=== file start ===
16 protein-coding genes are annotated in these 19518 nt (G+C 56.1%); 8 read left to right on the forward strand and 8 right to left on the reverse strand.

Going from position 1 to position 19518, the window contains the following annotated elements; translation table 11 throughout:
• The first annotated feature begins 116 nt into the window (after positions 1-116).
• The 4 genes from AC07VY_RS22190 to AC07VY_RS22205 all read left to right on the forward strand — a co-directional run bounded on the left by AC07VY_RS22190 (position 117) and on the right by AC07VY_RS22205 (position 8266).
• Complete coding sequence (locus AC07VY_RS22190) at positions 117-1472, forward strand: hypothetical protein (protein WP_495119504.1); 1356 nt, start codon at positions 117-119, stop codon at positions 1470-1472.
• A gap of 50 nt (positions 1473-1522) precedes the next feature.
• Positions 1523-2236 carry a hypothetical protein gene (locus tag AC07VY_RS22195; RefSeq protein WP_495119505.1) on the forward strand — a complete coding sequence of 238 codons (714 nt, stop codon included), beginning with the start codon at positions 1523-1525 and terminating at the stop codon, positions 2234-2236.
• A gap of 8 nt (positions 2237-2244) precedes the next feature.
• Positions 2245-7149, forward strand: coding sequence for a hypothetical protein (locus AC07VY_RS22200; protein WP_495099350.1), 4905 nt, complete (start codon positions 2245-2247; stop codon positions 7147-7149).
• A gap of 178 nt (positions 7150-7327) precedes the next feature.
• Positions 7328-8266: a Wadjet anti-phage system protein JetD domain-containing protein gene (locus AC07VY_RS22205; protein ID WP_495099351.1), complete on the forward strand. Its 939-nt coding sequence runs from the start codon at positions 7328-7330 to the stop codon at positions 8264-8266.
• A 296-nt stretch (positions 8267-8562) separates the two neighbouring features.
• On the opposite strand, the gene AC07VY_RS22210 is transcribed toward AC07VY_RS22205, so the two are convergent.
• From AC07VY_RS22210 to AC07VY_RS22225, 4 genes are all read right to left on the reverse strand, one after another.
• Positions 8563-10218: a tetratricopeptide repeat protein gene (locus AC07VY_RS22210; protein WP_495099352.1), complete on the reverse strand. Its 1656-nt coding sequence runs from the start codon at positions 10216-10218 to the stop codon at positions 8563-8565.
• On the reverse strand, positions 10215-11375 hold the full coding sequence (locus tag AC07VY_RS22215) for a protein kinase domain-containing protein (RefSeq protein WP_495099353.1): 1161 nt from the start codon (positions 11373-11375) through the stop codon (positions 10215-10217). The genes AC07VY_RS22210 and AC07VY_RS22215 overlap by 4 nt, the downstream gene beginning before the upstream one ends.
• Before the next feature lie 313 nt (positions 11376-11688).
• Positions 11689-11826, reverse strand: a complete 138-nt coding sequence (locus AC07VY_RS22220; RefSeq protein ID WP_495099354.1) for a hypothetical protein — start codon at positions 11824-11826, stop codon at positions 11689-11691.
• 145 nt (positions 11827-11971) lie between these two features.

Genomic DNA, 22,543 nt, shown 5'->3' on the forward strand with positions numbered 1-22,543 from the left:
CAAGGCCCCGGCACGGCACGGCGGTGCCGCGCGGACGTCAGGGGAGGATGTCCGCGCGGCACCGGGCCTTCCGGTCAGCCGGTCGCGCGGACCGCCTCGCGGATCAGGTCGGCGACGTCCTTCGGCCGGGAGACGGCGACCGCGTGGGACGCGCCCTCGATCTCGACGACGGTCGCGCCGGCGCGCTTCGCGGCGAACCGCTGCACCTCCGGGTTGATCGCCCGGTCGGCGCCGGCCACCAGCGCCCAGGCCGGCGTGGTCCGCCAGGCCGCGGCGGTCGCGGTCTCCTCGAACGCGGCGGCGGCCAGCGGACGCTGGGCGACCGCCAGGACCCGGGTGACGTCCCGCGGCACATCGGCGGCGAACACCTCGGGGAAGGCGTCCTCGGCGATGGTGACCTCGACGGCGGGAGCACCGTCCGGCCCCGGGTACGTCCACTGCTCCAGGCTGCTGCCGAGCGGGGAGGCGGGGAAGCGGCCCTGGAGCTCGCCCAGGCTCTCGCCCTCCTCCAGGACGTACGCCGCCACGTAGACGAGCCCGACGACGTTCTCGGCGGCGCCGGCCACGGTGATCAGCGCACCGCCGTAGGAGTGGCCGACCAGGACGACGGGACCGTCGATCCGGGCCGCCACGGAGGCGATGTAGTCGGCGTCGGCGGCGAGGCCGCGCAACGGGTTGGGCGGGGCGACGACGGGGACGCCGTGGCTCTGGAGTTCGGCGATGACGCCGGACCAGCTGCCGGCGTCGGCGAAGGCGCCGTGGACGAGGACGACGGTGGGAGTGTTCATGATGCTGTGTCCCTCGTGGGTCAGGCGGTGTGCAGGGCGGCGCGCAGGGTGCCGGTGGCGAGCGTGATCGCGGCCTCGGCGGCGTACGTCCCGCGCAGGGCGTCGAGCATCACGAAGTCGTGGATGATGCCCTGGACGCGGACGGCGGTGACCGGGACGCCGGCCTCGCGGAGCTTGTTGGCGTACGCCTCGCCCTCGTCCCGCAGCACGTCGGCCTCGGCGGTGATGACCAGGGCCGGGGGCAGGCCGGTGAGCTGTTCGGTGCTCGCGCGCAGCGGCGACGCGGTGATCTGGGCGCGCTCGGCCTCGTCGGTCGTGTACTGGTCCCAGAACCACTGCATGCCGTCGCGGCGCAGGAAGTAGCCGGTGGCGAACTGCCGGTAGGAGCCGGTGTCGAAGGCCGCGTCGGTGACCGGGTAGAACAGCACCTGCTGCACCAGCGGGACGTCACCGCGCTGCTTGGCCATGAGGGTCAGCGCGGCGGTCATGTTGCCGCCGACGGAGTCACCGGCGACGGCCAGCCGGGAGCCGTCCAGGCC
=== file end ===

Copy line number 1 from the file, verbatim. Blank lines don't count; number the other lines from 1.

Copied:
16 protein-coding genes are annotated in these 19518 nt (G+C 56.1%); 8 read left to right on the forward strand and 8 right to left on the reverse strand.